*Special note for those sensitive or opposed to reading about rape and sexual violence. There is difficult scene where the heroine is chained up, beaten, and raped multiple times while also witnessing the rape of a child.

I received an ARC of this book from the author in exchange for an honest review.

Book Review: The Liars Key (The Red Queen’s War: Book Two), By: Mark Lawrence

I give this book five out of five stars for making me laugh from its beginning to end. Anyone who thinks grimdark fantasy has no room for humor will be proven wrong with this book. I never expected the second book in this series to be better than the first. I’m just blown away and astounded that it is, because Prince of Fools is one of my favorite reads from the past two years. I think die-hard fans of the Broken Empire series will appreciate the appearance and mention of some much loved characters.

What I loved about the book:
1) Mark Lawrence is a master at writing first person narratives. For me, reading his prose is like fine artists marveling over the brush strokes in a masterpiece painting. I’m in awe at the narratives construction, the distinct voice of each character, and the very visual action, all compiled into a perfectly synced tale. I’m so happy to know writing is now the author’s full time profession.

2) The plot kept me guessing, and it was fantastic. I assumed the story would follow a neater trail, and it was great to learn I was wrong. The magic played a different role than it has in previous books. It felt new by its very visual representation, layering current action to times and events opened by magic for Prince Jalan.

3) It has the epic fun I search for and crave when I pick up a fantasy novel. I want monsters, magic, interesting characters, battle scenes, friendship, conflict, learning something unexpected, and visiting a world that looks nothing like my backyard. I got all of that and more in this book including: robots, old gods, ghosts, angels, demons, and objects imbued with strange power. It reads odd to see all those things listed off and know some authors can’t handle more than three of these things in one manuscript. I can’t wait to read the next book in this series.

I also wanted to mention how brilliant I think the author’s note at the start of the book is. More fantasy authors need to replicate this tidy summary to avoid annoying chapters of characters parroting the plot of the first book in the series. It would be great to have notes like these added to future novel audio versions as well; they were not included in my audible copy of this book.

You can find out more about the author Mark Lawrence and his other works on his website HERE. Indie authors should check out the ongoing self-published fantasy blog-off he started.

Book Review: Lightness, By: C.A. Higgins

I give this book two and a half stars but I am rounding it up to three. Fans of the “science” part of the sci-fi genre should enjoy this book. There’s cool stuff like black holes, asteroids getting farmed with a man made atmosphere, people growing up on the dark side of the moon, and lots of “rules of physics”. Crime fans or professionals in the fields of investigations, the military, and well anything to do with running a criminal interview or interrogation DO NOT READ THIS BOOK. I also have to believe anyone who’s studied human interpersonal behavior, or those who can’t tolerate complete lunatic decisions made by “best in their field” characters, will be dissatisfied with this book.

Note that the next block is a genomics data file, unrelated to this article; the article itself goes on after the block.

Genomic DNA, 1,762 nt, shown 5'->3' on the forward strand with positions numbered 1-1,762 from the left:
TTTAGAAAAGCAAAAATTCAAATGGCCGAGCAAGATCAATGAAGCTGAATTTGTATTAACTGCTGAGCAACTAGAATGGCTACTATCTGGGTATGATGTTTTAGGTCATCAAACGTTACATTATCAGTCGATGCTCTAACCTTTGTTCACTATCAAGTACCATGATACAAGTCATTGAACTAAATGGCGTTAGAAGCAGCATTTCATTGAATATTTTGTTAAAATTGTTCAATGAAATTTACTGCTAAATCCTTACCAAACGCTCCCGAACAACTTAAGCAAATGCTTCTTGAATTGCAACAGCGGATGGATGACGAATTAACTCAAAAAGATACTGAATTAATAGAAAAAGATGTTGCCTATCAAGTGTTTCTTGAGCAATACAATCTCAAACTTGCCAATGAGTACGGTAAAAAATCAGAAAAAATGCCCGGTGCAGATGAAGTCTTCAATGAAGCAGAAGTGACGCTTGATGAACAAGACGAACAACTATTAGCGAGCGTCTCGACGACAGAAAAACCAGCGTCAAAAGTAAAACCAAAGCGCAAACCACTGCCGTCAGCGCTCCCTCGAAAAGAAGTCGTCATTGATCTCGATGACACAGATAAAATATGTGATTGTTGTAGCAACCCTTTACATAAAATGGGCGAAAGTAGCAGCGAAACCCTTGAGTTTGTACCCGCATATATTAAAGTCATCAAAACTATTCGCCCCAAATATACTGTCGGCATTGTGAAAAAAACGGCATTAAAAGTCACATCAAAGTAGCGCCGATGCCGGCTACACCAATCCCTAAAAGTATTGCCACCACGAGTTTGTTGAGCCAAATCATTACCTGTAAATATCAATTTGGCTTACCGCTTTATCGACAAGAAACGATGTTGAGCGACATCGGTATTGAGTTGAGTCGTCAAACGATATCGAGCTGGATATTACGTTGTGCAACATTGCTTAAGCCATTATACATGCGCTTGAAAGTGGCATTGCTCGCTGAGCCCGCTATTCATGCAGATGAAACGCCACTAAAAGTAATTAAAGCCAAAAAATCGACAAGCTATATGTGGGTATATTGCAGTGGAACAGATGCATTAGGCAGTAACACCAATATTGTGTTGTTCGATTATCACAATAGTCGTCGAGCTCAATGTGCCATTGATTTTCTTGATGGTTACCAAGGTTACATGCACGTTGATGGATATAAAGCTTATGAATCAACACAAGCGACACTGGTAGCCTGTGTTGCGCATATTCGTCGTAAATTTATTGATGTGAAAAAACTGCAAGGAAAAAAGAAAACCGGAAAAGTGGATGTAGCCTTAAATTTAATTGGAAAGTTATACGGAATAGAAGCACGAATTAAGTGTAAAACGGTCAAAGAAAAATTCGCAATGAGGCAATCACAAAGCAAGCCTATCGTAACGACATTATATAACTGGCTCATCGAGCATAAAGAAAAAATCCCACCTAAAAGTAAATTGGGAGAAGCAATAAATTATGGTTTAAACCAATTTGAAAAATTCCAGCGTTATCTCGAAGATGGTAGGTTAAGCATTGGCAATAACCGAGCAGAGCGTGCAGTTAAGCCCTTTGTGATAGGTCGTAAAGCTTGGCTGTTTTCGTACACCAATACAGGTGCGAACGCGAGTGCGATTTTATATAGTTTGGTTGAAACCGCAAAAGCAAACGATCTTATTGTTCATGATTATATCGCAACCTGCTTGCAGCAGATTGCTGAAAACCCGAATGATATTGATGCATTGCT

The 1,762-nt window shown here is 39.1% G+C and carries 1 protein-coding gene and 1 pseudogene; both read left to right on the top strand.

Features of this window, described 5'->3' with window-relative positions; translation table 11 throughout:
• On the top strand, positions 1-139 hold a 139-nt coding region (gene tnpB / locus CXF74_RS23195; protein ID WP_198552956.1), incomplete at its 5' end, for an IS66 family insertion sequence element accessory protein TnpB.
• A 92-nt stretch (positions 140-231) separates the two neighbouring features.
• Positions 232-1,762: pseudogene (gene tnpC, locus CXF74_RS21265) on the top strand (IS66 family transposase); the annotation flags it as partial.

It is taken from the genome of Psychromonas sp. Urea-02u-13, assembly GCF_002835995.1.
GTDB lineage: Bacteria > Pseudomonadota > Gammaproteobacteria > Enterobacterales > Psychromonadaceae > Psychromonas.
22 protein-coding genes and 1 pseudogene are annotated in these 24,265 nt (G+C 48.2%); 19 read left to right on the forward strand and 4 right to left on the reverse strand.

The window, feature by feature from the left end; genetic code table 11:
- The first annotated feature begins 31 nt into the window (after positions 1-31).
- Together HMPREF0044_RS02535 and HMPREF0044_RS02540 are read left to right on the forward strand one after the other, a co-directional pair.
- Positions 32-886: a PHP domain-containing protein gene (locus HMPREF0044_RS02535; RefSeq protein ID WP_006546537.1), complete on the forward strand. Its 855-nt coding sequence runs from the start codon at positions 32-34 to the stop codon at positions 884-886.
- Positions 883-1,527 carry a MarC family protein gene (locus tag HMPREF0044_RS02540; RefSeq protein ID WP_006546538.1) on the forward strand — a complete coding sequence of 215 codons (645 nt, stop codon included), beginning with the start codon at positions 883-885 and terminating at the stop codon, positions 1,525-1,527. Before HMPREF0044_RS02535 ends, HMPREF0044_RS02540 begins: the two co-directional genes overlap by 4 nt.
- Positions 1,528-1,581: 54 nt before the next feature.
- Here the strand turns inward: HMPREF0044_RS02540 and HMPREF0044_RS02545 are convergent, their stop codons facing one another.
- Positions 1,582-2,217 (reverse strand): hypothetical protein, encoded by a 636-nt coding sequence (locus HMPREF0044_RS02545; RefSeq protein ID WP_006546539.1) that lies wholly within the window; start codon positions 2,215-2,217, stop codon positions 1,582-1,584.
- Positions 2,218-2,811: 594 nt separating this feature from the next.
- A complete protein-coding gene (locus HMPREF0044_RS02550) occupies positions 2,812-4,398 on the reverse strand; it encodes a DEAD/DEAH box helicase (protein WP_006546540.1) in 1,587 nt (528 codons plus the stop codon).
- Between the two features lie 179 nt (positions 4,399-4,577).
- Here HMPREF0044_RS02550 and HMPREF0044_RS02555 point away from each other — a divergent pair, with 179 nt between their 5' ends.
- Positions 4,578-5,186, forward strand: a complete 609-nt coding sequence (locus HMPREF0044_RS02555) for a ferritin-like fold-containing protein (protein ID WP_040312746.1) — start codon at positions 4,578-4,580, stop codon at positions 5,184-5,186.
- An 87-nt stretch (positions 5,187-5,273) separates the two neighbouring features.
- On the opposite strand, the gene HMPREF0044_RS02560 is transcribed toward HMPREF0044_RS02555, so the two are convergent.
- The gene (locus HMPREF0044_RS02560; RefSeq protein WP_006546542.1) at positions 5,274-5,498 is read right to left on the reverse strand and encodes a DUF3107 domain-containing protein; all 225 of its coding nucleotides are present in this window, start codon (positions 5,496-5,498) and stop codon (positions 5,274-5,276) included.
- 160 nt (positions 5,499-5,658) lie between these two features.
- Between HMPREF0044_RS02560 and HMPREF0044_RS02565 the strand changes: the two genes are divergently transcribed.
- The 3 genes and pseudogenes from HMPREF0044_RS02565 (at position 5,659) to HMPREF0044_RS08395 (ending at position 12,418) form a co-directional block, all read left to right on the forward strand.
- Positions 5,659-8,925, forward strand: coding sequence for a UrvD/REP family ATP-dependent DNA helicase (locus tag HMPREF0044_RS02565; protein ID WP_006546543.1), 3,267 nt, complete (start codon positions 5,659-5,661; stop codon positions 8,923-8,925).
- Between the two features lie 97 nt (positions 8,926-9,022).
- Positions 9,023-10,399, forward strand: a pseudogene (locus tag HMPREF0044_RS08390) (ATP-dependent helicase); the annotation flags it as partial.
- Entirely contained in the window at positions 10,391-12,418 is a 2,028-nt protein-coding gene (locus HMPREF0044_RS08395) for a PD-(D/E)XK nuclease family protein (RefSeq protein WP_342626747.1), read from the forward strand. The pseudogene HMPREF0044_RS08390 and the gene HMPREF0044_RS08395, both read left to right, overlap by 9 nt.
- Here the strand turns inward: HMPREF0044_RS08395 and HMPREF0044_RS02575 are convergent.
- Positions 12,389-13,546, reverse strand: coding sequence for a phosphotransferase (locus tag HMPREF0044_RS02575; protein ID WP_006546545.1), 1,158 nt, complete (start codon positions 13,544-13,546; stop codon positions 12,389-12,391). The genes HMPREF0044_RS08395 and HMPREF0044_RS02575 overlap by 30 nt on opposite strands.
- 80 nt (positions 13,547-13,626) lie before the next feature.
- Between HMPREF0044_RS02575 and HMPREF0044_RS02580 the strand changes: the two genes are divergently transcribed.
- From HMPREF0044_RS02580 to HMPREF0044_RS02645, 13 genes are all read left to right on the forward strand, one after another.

What I liked about the book:

1) The author has used her intense love and study of science to ground the futuristic ideas in real scientific theory. I had a love hate relationship with everything science all through school, so I don’t know/don’t care if the authors science is nonsense or real. It is one of the laurels marketing this book, and I did enjoy the science bits. It was cool to learn what the Anake’s super secret mission was, and I liked the idea of a black hole being inside the ship.

2) There are quite a few messages worked into this bit of fiction. The discussions about God and socialism were well presented. One of my favorite scenes is the back and forth between Althea and the Anake about God.

What I didn’t like about this book:

1) The author failed to do research about the less scientific things taking up at least fifty percent of the book. The interrogation of Ivan, and the military culture on board the Anake were poorly done. This book is a great example as to why writers need beta readers who are subject matter experts. It’s so sad to see a writer succeed at writing what she knows, but then fall flat on her face for not doing simple research into the occupations she’s not intimately familiar with. The interrogations were bad. Really-really bad. The awkward cobbled together military culture was even worse. As someone who has worked in both fields, it was insulting.

2) The plot is predictable. I think the biggest factor playing into this downfall is the number of one-dimensional characters. The only thing I didn’t correctly guess as each plot question presented, was the Anake’s super secret mission. Most of the plot can be determined by the books thirty five percent mark.

3) Call me a stickler for setting details, but there were several moments where I had a hard time believing this was set in the future. I was pulled out of the story every time a character shut off a manual alarm clock, or banged on a door. There is technology to house a black hole inside a spaceship, to run an entire craft on a crew of three, but bedside alarm clocks are still being used? Remote arms have replaced normal human functions, but characters are manually opening doors? My local Target store has auto doors, but the spaceship with a black hole in it doesn’t? That makes no sense to me.

I received an ARC of this book through Light in exchange for an honest review.